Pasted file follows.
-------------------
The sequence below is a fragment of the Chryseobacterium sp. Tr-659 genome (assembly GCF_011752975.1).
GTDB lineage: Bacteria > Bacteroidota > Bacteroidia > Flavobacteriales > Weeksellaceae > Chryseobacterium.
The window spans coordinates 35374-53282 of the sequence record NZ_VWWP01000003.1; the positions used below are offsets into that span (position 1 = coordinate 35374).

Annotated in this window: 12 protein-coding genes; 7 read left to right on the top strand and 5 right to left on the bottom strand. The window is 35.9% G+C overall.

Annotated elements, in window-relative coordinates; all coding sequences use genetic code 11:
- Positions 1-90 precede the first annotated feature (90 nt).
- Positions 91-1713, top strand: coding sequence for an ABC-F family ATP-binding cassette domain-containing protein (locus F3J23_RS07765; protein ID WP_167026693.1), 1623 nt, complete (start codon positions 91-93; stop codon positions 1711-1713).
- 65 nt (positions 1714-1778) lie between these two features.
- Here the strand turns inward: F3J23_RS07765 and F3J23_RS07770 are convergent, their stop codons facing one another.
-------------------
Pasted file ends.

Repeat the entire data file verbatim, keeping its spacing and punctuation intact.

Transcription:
The sequence below is a fragment of the Chryseobacterium sp. Tr-659 genome (assembly GCF_011752975.1).
GTDB lineage: Bacteria > Bacteroidota > Bacteroidia > Flavobacteriales > Weeksellaceae > Chryseobacterium.
The window spans coordinates 35374-53282 of the sequence record NZ_VWWP01000003.1; the positions used below are offsets into that span (position 1 = coordinate 35374).

Annotated in this window: 12 protein-coding genes; 7 read left to right on the top strand and 5 right to left on the bottom strand. The window is 35.9% G+C overall.

Annotated elements, in window-relative coordinates; all coding sequences use genetic code 11:
- Positions 1-90 precede the first annotated feature (90 nt).
- Positions 91-1713, top strand: coding sequence for an ABC-F family ATP-binding cassette domain-containing protein (locus F3J23_RS07765; protein ID WP_167026693.1), 1623 nt, complete (start codon positions 91-93; stop codon positions 1711-1713).
- 65 nt (positions 1714-1778) lie between these two features.
- Here the strand turns inward: F3J23_RS07765 and F3J23_RS07770 are convergent, their stop codons facing one another.